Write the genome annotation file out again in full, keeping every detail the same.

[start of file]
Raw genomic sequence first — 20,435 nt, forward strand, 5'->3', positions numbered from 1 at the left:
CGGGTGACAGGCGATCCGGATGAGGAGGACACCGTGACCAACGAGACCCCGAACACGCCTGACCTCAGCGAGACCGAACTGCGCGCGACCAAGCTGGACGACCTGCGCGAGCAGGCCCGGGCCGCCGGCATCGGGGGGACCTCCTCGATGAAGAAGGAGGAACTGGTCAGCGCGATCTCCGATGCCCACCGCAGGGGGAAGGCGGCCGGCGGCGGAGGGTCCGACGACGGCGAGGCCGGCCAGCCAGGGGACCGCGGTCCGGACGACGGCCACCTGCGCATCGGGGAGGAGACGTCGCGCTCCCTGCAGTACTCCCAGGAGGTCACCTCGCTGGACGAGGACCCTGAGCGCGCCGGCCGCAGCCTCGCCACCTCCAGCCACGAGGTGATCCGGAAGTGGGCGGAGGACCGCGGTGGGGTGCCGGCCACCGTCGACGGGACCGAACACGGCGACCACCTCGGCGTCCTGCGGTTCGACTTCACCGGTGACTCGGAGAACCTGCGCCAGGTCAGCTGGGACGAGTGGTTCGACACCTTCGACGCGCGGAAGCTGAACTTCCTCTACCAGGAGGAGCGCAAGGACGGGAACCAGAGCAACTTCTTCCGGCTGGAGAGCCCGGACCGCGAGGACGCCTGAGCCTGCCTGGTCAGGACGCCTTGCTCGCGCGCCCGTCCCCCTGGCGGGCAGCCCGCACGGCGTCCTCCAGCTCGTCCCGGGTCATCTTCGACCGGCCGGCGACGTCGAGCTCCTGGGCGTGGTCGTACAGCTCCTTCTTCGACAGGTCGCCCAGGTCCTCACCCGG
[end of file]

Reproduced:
Raw genomic sequence first — 20,435 nt, forward strand, 5'->3', positions numbered from 1 at the left:
CGGGTGACAGGCGATCCGGATGAGGAGGACACCGTGACCAACGAGACCCCGAACACGCCTGACCTCAGCGAGACCGAACTGCGCGCGACCAAGCTGGACGACCTGCGCGAGCAGGCCCGGGCCGCCGGCATCGGGGGGACCTCCTCGATGAAGAAGGAGGAACTGGTCAGCGCGATCTCCGATGCCCACCGCAGGGGGAAGGCGGCCGGCGGCGGAGGGTCCGACGACGGCGAGGCCGGCCAGCCAGGGGACCGCGGTCCGGACGACGGCCACCTGCGCATCGGGGAGGAGACGTCGCGCTCCCTGCAGTACTCCCAGGAGGTCACCTCGCTGGACGAGGACCCTGAGCGCGCCGGCCGCAGCCTCGCCACCTCCAGCCACGAGGTGATCCGGAAGTGGGCGGAGGACCGCGGTGGGGTGCCGGCCACCGTCGACGGGACCGAACACGGCGACCACCTCGGCGTCCTGCGGTTCGACTTCACCGGTGACTCGGAGAACCTGCGCCAGGTCAGCTGGGACGAGTGGTTCGACACCTTCGACGCGCGGAAGCTGAACTTCCTCTACCAGGAGGAGCGCAAGGACGGGAACCAGAGCAACTTCTTCCGGCTGGAGAGCCCGGACCGCGAGGACGCCTGAGCCTGCCTGGTCAGGACGCCTTGCTCGCGCGCCCGTCCCCCTGGCGGGCAGCCCGCACGGCGTCCTCCAGCTCGTCCCGGGTCATCTTCGACCGGCCGGCGACGTCGAGCTCCTGGGCGTGGTCGTACAGCTCCTTCTTCGACAGGTCGCCCAGGTCCTCACCCGG